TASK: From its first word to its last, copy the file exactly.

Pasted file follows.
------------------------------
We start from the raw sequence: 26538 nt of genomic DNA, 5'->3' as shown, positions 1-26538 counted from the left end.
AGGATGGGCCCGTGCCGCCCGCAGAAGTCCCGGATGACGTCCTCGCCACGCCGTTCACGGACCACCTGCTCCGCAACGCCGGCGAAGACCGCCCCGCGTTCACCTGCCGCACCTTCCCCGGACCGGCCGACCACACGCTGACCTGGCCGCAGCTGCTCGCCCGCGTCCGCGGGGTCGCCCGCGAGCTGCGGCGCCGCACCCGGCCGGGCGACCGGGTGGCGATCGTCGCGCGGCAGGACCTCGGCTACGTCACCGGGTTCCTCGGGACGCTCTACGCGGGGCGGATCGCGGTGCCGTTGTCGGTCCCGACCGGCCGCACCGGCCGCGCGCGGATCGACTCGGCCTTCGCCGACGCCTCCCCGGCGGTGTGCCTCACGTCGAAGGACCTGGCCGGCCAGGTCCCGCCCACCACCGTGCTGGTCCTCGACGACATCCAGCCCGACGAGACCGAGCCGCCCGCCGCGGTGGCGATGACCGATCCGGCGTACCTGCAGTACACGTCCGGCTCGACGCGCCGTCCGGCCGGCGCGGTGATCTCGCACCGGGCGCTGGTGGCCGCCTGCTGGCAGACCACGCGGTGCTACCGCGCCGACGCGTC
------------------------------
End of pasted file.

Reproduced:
We start from the raw sequence: 26538 nt of genomic DNA, 5'->3' as shown, positions 1-26538 counted from the left end.
AGGATGGGCCCGTGCCGCCCGCAGAAGTCCCGGATGACGTCCTCGCCACGCCGTTCACGGACCACCTGCTCCGCAACGCCGGCGAAGACCGCCCCGCGTTCACCTGCCGCACCTTCCCCGGACCGGCCGACCACACGCTGACCTGGCCGCAGCTGCTCGCCCGCGTCCGCGGGGTCGCCCGCGAGCTGCGGCGCCGCACCCGGCCGGGCGACCGGGTGGCGATCGTCGCGCGGCAGGACCTCGGCTACGTCACCGGGTTCCTCGGGACGCTCTACGCGGGGCGGATCGCGGTGCCGTTGTCGGTCCCGACCGGCCGCACCGGCCGCGCGCGGATCGACTCGGCCTTCGCCGACGCCTCCCCGGCGGTGTGCCTCACGTCGAAGGACCTGGCCGGCCAGGTCCCGCCCACCACCGTGCTGGTCCTCGACGACATCCAGCCCGACGAGACCGAGCCGCCCGCCGCGGTGGCGATGACCGATCCGGCGTACCTGCAGTACACGTCCGGCTCGACGCGCCGTCCGGCCGGCGCGGTGATCTCGCACCGGGCGCTGGTGGCCGCCTGCTGGCAGACCACGCGGTGCTACCGCGCCGACGCGTC